Chicago Reviews

Mary Zimmerman’s “A Steadfast Tin Soldier” is a visual treat

Review by Karen Topham, American Theatre Critics Association member; photo by Liz Lauren.

Every once in a while you come across a new play that is just simply charming, one that will be good for all audiences, is thoroughly entertaining and original, and looks to be an instant classic. That show, for this year, is Mary Zimmerman’s The Steadfast Tin Soldier, now playing at Lookingglass Theatre.

The title character of this one-hour long visual extravaganza, based on a fairy tale by Hans Christian Anderson, is a one-legged tin soldier played by puppets (by Chicago Puppet Design) and by Alex Stein. We first see him being discarded by a giant baby due to his deformity, and that is the least of what happens to him. Throughout the play, he will be tormented by a malevolent jack-in-the-box and an equally horrendous older brother, as well as tossed out a window, eaten by a fish, buried in the sand,  set upon by a rat, and tossed into a furnace. This is worse than Alexander’s terrible, horrible, no good, very bad day.

Still, armed with a love for a toy ballerina (Kasey Foster), he perseveres. Stein is wonderful as the disabled soldier, flopping and hopping and dragging himself around as needed, and Foster is a lovely dancer (the complete opposite of the soldier in physical ability), and these two make an unlikely but glowing couple as they meet, lose each other, meet again, and undergo a final event that is at once melancholy and beautiful. (If you’ve ever actually read Anderson, you know that he isn’t one for totally happy endings. Let’s just say that “The Little Mermaid” doesn’t exactly end like the movie.) It argues that even death is not a finality if love is involved.

Zimmerman propels her story along using only five actors to play a multitude of parts and to maneuver the many excellent puppets. (I was actually surprised at the end how few of them there were.) There is no dialogue here at all; the storytelling is all in pantomime (sometimes, as with the Rat and the peddler, both played by John Gregario, utterly hilarious) and set to a gorgeous original score by Andre Pluess and Amanda Dehnert played by four musicians under the direction of Leandro López Várady. The other two live actors in the show are Christopher Donohue, who plays a wonderfully funny Nursemaid, and Anthony Irons, all sinewy malice as the Goblin from the jack-in-the-box. Irons’ movement alone is a reason to see this play: you believe completely that this is how a jack outside of the box would move.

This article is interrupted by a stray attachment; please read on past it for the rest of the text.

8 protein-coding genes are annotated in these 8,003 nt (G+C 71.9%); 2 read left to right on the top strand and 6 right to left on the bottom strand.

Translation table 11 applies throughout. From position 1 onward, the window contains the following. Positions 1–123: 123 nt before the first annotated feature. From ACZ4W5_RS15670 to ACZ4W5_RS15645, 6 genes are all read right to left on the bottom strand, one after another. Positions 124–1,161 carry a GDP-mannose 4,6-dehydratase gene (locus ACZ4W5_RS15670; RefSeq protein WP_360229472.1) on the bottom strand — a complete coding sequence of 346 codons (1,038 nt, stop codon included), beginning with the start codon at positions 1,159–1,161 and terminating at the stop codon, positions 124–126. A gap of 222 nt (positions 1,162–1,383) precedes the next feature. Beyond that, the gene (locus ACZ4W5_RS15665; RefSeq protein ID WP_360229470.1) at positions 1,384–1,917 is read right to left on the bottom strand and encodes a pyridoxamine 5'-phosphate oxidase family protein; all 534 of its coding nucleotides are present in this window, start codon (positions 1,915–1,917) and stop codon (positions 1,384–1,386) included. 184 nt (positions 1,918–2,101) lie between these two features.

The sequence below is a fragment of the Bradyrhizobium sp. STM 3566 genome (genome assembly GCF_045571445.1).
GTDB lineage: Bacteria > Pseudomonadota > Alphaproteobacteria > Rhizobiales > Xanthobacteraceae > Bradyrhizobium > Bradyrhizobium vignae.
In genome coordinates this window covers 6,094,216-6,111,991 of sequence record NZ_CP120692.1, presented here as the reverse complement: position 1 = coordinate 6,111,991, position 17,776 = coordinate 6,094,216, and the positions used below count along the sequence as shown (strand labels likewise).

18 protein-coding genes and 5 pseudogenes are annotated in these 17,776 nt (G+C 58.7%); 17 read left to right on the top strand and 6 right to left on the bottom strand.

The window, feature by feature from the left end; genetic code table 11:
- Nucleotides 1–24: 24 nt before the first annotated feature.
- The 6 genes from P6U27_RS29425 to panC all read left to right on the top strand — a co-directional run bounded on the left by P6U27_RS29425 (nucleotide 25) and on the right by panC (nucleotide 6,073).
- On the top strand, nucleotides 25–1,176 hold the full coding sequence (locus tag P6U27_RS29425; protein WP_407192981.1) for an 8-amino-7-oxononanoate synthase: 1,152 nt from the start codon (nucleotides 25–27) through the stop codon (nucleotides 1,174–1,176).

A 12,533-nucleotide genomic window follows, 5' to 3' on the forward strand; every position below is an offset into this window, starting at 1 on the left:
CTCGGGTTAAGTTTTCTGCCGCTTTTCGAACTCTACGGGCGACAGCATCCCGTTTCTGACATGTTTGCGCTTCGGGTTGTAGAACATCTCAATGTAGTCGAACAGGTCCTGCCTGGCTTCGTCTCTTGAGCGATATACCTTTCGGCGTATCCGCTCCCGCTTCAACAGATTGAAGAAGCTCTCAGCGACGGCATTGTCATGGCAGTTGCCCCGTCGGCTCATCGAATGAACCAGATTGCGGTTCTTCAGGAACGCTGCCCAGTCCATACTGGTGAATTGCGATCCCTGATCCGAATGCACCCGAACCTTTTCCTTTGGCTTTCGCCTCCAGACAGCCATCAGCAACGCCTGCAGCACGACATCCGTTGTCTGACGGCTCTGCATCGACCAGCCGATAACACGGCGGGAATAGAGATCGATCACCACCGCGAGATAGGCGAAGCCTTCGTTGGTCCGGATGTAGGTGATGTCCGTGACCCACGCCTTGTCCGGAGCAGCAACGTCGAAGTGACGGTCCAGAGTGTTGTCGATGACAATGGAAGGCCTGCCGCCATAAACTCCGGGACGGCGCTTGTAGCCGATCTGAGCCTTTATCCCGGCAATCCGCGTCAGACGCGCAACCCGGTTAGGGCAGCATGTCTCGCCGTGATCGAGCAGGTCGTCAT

Tracy Walsh’s choreography tells the story every bit as much as the music and the actors, and the story is indeed a feast for the eyes. To that end, Ana Kuzmanic’s amazing costumes draw theatregoers in even before the play begins, as actors take part in a “countdown” of sorts using a giant Advent calendar that acts as the curtain in Todd Rosenthal’s set. Additional visual elements are brought in by “circus choreographer” Sylvia Hernandez-DeStasi. As I said, this show is from start to finish a visual treat.

There is simply no reason not to see The Steadfast Tin Soldier. The show leaps into my list of best plays of the year, and at only an hour long it won’t eat up much of your evening. Children below five might be a bit frightened by some of the elements, but otherwise this is a beautiful, brilliantly-realized play for all ages. If I still gave stars, it would easily get four of them; Zimmerman has once again hit a home run for Lookingglass. It is the perfect play for the season.

The Steadfast Tin Soldier is a Lookingglass Theatre production now playing at 821 N Michigan Ave, Chicago, through Jan 13. Check the website for specific dates, times, and tickets. Find more information about current plays in our front page recs and at theatreinchicago.com.

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